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Adolescents with ADHD get more traffic violations for risky driving, and have a higher crash risk



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Young drivers diagnosed with ADHD are more likely to crash, issue traffic and pass cows, and engage in more risky driving behaviors than those without ADHD, according to a study published today by the Children's Hospital of Philadelphia (CHOP) Pediatrics.

The interdisciplinary research team of the CHOP Center for Injury and Prevention Research and the ADHD Management Center analyzed detailed crash details and traffic violations for new licensed drivers to conduct large-scale large-scale research on this first issue.

By highlighting specific types of crashes and traffic violations, this study identifies risky driving behaviors that people with ADHD may be more likely to engage in, such as driving while drunk, not wearing a seat belt, and speed. Because these behaviors can be changed, these findings indicate that clinicians and families can work with a group of youth at risk to practice safe driving behaviors and reduce the risk of collapse.

"What this research suggests is that we have to go beyond current drug recommendations and delay the age of licensing to reduce the risk of crash in ADHD youth," says Allison Carey, Ph.D., MPH, research research firm and senior scientist and director of epidemiology and biostatistics at the Center for Research And prevention of CHOP injury and assistant professor of pediatrics at the University of Pennsylvania School of Medicine. "Their higher rate of quotes suggests that risky driving behaviors may explain why they crash more. More research is required to objectively measure whether and how these behaviors contribute specifically to the crash risk."

According to the Centers for Disease Control and Prevention (CDC), about 6.1 million children aged 2-17 living in the United States have been diagnosed with ADHD, and many of the youth with ADHD are potential drivers, safe transportation is a growing concern. And families to protect these drivers as well as others.

In the retrospective study, the researchers looked at the records of 14,936 adolescents who had six primary CHOP treatments in New Jersey and received a moderate driver's license between January 2004 and December 2014. The study team linked adolescent electronic health data with the New Driver Licensing Records of the G & 39 traffic violations, and crash data reported by the police. In this group, researchers identified 1,769 adolescents with ADHD diagnosed in childhood who received a moderate driver's license during the study period, and compared their crash results to those of drivers without ADHD.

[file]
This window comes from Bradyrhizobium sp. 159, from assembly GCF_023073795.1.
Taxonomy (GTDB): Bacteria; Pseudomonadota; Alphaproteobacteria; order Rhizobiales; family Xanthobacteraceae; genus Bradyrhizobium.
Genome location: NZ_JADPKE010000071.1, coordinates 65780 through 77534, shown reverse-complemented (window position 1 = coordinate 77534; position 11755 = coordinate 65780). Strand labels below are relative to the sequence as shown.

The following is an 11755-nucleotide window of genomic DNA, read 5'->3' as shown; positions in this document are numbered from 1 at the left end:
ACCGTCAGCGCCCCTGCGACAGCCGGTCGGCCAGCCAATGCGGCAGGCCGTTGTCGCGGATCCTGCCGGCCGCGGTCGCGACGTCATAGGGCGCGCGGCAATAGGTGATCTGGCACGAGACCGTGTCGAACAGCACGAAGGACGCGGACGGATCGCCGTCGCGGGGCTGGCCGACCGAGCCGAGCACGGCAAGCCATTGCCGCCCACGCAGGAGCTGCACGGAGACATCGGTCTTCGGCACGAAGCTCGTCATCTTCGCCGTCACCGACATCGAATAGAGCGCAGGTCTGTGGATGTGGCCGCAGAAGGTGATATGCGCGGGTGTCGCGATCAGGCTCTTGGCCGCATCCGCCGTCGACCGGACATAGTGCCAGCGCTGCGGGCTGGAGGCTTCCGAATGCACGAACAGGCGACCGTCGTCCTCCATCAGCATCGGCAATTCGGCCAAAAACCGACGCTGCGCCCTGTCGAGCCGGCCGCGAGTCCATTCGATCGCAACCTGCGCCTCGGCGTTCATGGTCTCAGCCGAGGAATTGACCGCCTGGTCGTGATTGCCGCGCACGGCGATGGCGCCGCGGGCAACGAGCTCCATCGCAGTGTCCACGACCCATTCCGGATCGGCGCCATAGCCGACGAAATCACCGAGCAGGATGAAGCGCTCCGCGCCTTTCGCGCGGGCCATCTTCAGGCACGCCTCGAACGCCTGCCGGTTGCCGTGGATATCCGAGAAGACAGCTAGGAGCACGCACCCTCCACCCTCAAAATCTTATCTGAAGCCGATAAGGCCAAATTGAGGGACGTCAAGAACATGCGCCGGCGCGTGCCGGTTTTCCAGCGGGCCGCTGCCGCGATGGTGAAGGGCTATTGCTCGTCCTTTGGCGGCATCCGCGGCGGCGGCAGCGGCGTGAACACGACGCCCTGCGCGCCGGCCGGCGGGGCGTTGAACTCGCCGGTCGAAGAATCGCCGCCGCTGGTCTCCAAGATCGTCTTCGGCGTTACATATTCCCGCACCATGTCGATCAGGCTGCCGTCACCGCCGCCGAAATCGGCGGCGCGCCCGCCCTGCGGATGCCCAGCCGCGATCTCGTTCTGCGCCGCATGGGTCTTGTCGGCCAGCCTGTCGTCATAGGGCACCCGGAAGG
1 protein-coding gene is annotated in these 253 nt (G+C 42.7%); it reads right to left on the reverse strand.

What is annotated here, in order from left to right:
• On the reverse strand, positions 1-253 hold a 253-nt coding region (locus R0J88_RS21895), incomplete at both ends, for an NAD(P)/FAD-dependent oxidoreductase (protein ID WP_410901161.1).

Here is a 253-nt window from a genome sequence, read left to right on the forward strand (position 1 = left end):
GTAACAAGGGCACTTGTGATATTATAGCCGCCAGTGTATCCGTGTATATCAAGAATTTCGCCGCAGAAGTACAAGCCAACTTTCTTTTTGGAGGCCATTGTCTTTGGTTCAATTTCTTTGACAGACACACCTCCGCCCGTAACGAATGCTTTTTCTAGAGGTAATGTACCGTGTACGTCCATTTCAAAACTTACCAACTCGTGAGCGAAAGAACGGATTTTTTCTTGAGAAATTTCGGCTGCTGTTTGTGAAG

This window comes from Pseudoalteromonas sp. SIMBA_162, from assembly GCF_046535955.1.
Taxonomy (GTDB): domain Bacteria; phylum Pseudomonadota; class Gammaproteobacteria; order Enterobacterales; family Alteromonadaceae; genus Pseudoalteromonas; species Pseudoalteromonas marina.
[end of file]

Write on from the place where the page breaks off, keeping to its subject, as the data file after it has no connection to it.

Although the risk of crash is higher for all new licensed drivers, the study found that it was 62 percent higher in those with ADHD in the first month after receiving the license, and 37 percent higher in the first four years after the license was granted, without Dependence on their age when authorized. Drivers with ADHD also experienced higher rates of specific crash types, including driving with passengers, breakdowns, single-vehicle malfunctions, injury and alcohol, the latter risk was 109 percent higher than those without ADHD.

Rates of movement and contraceptive disorders were significantly higher among young drivers with ADHD than those without ADHD. Of these drivers, nearly 37% were traffic offenses and nearly 27% were traffic violations in their first year, compared with 25% and 18% respectively among their peers without ADHD. Drivers with ADHD had higher rates of alcohol or drug violations and escalators (including speed, failure to use seat belts, use of electronic equipment). Their rate was 3.5 times that of young drivers without ADHD in the first year of driving and 1.5 times of young drivers without ADHD in the first four years of driving.

"We need further research to understand the specific mechanisms in which the symptoms of ADHD affect the risk of collapse so that we can develop skills training and behavioral interventions to reduce the risk of new drivers with ADHD," says Thomas J. Power, ABPP, Author and Director of the ADHD Management Center at CHOP. "There are not enough studies to be done today on older adolescents and young adults with ADHD, especially studies focused on promoting safe driving behavior."

Licensing, and car crash risk among youth with ADHD

more information:
Carrie et al., "Longitudinal Study of Accidents, Interruptions and Suspensions among Young Drivers with ADHD". Pediatrics, Online May 20, 2019. DOI: 10.1542 / peds.2018-2305.

Provided by
Philadelphia Children's Hospital

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Adolescents with ADHD are getting more traffic violations for risky driving and have a higher risk of collapse (2019, May 20)
May 20, 2019

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